That wool sweater that makes you itch just looking at it, those pointy shoes that turn every step into exquisite torture, those jeans that hug all the wrong places — scrap 'em all. Life is too short (and our closets are too small) for clothes that aren't comfortable.

12. Clothes With Pilling

It's not always easy to keep clothes looking new. Depending on the fabric and the weave, pilling is just a fact of life. Though there are pill-removing devices, relying on them is often an exercise in futility — you really shouldn't have to shave you sweater before you wear it. Toss what's pill-prone and shelve your shaver.

13. Unflattering Clothes

I can't wear low-rise jeans; I know it and I accept it. But every time I shop for jeans I'm tempted to buy a pair because finding an alternative is nearly impossible. Facing a high tide of low-rise jeans, I completely understand how folks end up buying a piece of clothing that's just not right for their body type. If something unflattering has wound up in your closet, embrace the fact that you wouldn't — and shouldn't — wear it. Pass the item on to someone who can really pull it off.

14. Clothing That's Out of Style

1982 called, and it wants those parachute pants back. Holding out until items come back in style is a misguided strategy; either the cuts have slightly changed or our waistlines have "evolved." Delight a hipster and sell these retro fashions for a premium on eBay.

15. Faded Black Clothing

Black can't handle even the slightest fading. If that little black dress, black shirt, or black cotton sweater is obviously going gray, give up the ghost. Chuck it and look for a replacement.

Just imagine it: a closet purged of every single thing that isn't flattering and wearable. It's not an urban myth and it's entirely doable with a bit of discipline and diligence. Oh, and once you declutter your messy closet, explore new ways to organize it. You just may love the results so much that you finally tackle what's under the bed.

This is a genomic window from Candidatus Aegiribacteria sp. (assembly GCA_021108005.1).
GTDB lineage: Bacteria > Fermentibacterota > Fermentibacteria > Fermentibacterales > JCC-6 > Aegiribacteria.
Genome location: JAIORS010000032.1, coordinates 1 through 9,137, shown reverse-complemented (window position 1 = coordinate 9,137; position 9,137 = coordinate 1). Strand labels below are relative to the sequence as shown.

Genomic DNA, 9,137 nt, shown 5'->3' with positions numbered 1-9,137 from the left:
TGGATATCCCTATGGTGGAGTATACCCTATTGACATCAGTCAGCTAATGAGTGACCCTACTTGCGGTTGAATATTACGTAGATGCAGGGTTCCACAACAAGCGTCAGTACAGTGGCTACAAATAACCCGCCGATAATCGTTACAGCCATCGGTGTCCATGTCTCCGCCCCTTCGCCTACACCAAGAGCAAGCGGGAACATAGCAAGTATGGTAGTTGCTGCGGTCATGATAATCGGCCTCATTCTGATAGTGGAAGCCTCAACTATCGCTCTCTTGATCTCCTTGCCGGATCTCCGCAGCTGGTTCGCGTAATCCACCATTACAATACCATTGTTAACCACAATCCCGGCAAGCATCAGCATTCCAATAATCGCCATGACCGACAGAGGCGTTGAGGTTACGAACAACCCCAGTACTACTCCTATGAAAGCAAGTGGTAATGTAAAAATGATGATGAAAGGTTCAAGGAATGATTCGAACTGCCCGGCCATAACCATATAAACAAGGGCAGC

What's in your closet that you can toss, recycle, or donate today? What have you been holding onto for years?

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Guest's picture

Have to disagree on the last one. A box of Rit can work wonders.

Guest's picture

I just read "the Life-Changing Magic of Tidying Up" and I definitely JUST did this to my wardrobe this weekend. My closet and drawers are now flawless! I kept a few things that I don't love, because they're either quite warm or work staples that I haven't replaced yet (two thin, slightly-pilled cardigans). I had more than a few items that still had tags on them. My new rules for buying clothes are it MUST fit, and I must LOVE IT.
I also kept one holey, old t-shirt because it reminds me of a beloved pet :3

Guest's picture

I'm totally guilty of numbers 2 and 5. Convicted, thanks. Now to get out of the internet black hole and off to the closet...

Guest's picture

I have a rugby shirt of my dad's (he died in 1990) and even though I don't wear it, I will never get rid of it. I have so few things of his.

Guest's picture

As a knitter, I have to disagree with #12. Cheap clothes that are pill-prone do need to go, but some fine wools will have an initial period of pilling which slows over time, and all knits will pill some. (Having said that, I had a cheap merino sweater that pilled when I looked at it, and that I got rid of - better quality sweaters won't pill as much).